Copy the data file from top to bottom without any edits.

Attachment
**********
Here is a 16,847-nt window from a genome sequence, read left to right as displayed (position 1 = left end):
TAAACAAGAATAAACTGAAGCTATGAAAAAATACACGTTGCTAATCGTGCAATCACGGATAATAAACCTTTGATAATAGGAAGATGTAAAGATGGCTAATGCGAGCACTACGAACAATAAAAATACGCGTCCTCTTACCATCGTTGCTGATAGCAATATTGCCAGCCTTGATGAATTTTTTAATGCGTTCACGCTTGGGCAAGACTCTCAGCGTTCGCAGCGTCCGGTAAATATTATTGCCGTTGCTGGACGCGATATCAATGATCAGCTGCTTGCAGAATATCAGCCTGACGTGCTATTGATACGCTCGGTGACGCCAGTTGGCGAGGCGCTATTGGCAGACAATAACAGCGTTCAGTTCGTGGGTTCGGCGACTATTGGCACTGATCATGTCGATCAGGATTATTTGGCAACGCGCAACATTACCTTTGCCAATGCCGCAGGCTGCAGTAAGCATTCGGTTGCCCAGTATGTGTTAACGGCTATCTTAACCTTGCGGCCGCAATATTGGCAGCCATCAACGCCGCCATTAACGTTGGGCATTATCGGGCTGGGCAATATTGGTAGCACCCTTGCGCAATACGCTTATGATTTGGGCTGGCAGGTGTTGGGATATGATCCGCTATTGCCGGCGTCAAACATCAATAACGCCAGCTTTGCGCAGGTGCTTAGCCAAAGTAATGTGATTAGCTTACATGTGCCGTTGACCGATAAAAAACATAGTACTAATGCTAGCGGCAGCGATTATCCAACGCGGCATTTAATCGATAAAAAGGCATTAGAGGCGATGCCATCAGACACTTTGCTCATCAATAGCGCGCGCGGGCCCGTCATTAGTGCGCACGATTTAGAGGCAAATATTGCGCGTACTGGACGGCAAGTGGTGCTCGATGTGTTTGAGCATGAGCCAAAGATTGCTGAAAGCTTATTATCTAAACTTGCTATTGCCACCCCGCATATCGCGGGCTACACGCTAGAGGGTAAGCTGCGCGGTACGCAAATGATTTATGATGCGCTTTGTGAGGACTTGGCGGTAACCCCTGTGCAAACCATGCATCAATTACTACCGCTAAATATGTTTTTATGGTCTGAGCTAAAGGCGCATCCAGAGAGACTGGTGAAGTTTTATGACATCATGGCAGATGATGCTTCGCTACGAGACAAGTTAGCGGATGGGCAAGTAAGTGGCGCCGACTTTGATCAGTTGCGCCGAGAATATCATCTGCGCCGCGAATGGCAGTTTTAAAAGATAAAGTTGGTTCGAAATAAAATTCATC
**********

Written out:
Here is a 16,847-nt window from a genome sequence, read left to right as displayed (position 1 = left end):
TAAACAAGAATAAACTGAAGCTATGAAAAAATACACGTTGCTAATCGTGCAATCACGGATAATAAACCTTTGATAATAGGAAGATGTAAAGATGGCTAATGCGAGCACTACGAACAATAAAAATACGCGTCCTCTTACCATCGTTGCTGATAGCAATATTGCCAGCCTTGATGAATTTTTTAATGCGTTCACGCTTGGGCAAGACTCTCAGCGTTCGCAGCGTCCGGTAAATATTATTGCCGTTGCTGGACGCGATATCAATGATCAGCTGCTTGCAGAATATCAGCCTGACGTGCTATTGATACGCTCGGTGACGCCAGTTGGCGAGGCGCTATTGGCAGACAATAACAGCGTTCAGTTCGTGGGTTCGGCGACTATTGGCACTGATCATGTCGATCAGGATTATTTGGCAACGCGCAACATTACCTTTGCCAATGCCGCAGGCTGCAGTAAGCATTCGGTTGCCCAGTATGTGTTAACGGCTATCTTAACCTTGCGGCCGCAATATTGGCAGCCATCAACGCCGCCATTAACGTTGGGCATTATCGGGCTGGGCAATATTGGTAGCACCCTTGCGCAATACGCTTATGATTTGGGCTGGCAGGTGTTGGGATATGATCCGCTATTGCCGGCGTCAAACATCAATAACGCCAGCTTTGCGCAGGTGCTTAGCCAAAGTAATGTGATTAGCTTACATGTGCCGTTGACCGATAAAAAACATAGTACTAATGCTAGCGGCAGCGATTATCCAACGCGGCATTTAATCGATAAAAAGGCATTAGAGGCGATGCCATCAGACACTTTGCTCATCAATAGCGCGCGCGGGCCCGTCATTAGTGCGCACGATTTAGAGGCAAATATTGCGCGTACTGGACGGCAAGTGGTGCTCGATGTGTTTGAGCATGAGCCAAAGATTGCTGAAAGCTTATTATCTAAACTTGCTATTGCCACCCCGCATATCGCGGGCTACACGCTAGAGGGTAAGCTGCGCGGTACGCAAATGATTTATGATGCGCTTTGTGAGGACTTGGCGGTAACCCCTGTGCAAACCATGCATCAATTACTACCGCTAAATATGTTTTTATGGTCTGAGCTAAAGGCGCATCCAGAGAGACTGGTGAAGTTTTATGACATCATGGCAGATGATGCTTCGCTACGAGACAAGTTAGCGGATGGGCAAGTAAGTGGCGCCGACTTTGATCAGTTGCGCCGAGAATATCATCTGCGCCGCGAATGGCAGTTTTAAAAGATAAAGTTGGTTCGAAATAAAATTCATC